Martin D-28 Rich Robinson review

The Black Crowes guitarist's signature dreadnought is a time-capsule piece that is steeped in Martin's storied history and pays tribute to Robinson's father – and it is a doozy

Martin D-28 Rich Robinson
(Image: © Martin)

Guitar World Verdict

The Martin Guitar D-28 Rich Robinson is an incredibly accurate recreation of Robinson’s father’s acoustic that has all the mojo of a vintage ’50s dreadnought.


  • +

    Powerful, complex voice.

  • +

    Looks authentically vintage.

  • +

    Rearward-shifted, non-scalloped bracing balances tone and boosts volume.


  • -

    It doesn't come cheap.

You can trust Guitar World Our expert reviewers spend hours testing and comparing guitar products so you can choose the best for you. Find out more about how we test.

You could say that signature guitars are akin to vanity plates for an artist. Some are fun and evocative, while others serve individual expression. But after coming across the Martin Guitar D-28 Rich Robinson, I knew this signature guitar was something entirely different.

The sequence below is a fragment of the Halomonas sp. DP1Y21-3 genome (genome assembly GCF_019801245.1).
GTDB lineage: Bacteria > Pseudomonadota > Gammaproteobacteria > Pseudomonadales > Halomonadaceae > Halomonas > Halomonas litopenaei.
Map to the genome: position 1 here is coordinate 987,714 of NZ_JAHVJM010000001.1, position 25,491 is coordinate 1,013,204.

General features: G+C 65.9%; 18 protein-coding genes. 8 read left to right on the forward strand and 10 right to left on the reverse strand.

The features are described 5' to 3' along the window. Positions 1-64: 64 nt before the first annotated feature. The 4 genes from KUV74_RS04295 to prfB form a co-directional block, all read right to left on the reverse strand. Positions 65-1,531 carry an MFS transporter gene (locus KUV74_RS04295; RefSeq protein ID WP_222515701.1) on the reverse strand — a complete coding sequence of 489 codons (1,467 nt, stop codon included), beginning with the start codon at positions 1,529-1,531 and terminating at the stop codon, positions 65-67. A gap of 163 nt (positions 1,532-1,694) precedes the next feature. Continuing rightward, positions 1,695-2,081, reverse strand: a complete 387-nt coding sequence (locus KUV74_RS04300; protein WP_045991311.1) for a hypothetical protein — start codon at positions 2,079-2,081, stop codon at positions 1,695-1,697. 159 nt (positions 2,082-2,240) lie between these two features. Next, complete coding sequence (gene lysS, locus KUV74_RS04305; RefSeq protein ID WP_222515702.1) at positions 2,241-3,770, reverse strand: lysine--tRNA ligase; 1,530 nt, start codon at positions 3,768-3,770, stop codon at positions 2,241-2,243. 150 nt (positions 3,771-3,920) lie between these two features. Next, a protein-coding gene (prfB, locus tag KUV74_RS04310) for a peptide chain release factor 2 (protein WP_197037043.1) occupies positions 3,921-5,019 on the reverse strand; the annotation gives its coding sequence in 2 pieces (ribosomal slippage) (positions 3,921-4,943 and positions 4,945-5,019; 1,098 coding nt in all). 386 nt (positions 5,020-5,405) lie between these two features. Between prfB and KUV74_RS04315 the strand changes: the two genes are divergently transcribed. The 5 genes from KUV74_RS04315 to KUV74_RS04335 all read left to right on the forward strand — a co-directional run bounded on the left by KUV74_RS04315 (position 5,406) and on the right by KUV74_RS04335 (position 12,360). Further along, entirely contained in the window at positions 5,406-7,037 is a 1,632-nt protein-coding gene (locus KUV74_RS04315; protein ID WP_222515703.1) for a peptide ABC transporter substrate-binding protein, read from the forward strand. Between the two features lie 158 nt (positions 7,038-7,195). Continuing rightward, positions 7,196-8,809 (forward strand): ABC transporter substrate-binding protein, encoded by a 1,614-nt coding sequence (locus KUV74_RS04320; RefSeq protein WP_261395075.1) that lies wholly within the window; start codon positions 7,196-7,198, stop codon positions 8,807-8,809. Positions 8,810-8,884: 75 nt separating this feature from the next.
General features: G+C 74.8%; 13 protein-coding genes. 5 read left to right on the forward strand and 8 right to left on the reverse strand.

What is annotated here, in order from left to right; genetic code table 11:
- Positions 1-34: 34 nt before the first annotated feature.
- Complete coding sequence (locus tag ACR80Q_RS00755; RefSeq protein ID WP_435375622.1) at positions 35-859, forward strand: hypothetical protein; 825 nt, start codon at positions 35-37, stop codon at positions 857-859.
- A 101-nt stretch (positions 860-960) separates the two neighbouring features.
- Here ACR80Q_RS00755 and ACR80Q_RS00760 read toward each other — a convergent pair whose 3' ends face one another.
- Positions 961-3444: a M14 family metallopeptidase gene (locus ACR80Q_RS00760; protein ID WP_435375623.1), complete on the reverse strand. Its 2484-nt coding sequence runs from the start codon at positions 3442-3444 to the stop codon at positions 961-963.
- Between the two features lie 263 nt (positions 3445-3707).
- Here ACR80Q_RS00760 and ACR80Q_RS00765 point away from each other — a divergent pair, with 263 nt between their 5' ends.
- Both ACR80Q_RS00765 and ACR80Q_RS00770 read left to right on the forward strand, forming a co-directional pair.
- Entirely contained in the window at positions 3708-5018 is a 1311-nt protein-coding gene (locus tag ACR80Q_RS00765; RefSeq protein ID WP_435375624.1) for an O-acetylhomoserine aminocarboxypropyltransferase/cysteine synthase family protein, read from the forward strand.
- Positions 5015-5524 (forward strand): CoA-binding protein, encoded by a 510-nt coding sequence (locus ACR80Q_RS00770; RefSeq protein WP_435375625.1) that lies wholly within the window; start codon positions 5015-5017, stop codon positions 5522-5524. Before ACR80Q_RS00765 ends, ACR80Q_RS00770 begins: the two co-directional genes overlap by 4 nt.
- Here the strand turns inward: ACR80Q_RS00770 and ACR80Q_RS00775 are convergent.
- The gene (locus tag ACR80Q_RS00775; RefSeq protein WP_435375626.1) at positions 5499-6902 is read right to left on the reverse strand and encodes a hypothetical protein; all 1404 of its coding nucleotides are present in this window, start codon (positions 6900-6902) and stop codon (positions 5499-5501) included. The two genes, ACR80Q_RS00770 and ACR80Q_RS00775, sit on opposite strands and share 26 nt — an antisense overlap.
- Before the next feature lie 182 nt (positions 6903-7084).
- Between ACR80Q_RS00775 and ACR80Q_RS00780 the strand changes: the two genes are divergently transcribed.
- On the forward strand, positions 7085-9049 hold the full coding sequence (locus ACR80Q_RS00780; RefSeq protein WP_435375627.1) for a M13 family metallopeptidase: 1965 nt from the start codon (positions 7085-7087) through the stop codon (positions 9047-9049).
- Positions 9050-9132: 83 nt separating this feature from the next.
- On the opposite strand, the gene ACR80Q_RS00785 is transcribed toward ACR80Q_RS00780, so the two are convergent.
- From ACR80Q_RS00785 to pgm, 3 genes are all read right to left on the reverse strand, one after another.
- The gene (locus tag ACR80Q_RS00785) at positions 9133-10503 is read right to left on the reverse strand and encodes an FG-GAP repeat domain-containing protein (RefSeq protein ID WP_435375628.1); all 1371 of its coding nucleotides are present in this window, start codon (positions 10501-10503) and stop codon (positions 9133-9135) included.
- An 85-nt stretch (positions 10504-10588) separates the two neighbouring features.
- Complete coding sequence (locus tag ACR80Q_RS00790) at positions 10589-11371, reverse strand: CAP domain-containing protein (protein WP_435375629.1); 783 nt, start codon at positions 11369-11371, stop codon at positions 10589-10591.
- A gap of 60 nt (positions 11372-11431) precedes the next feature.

When I asked the founding member of the Black Crowes what the impetus was behind it, he said, “I wish I had a great Martin like this, but I’m not taking my dad’s on tour…” 

Thank you for reading 5 articles this month**

Join now for unlimited access

US pricing $3.99 per month or $39.00 per year

UK pricing £2.99 per month or £29.00 per year 

Europe pricing €3.49 per month or €34.00 per year

*Read 5 free articles per month without a subscription

Join now for unlimited access

Prices from £2.99/$3.99/€3.49

Paul Riario

Paul Riario has been the tech/gear editor and online video presence for Guitar World for over 25 years. Paul is one of the few gear editors who has actually played and owned nearly all the original gear that most guitarists wax poetically about, and has survived this long by knowing every useless musical tidbit of classic rock, new wave, hair metal, grunge, and alternative genres. When Paul is not riding his road bike at any given moment, he remains a working musician, playing in two bands called SuperTrans Am and Radio Nashville.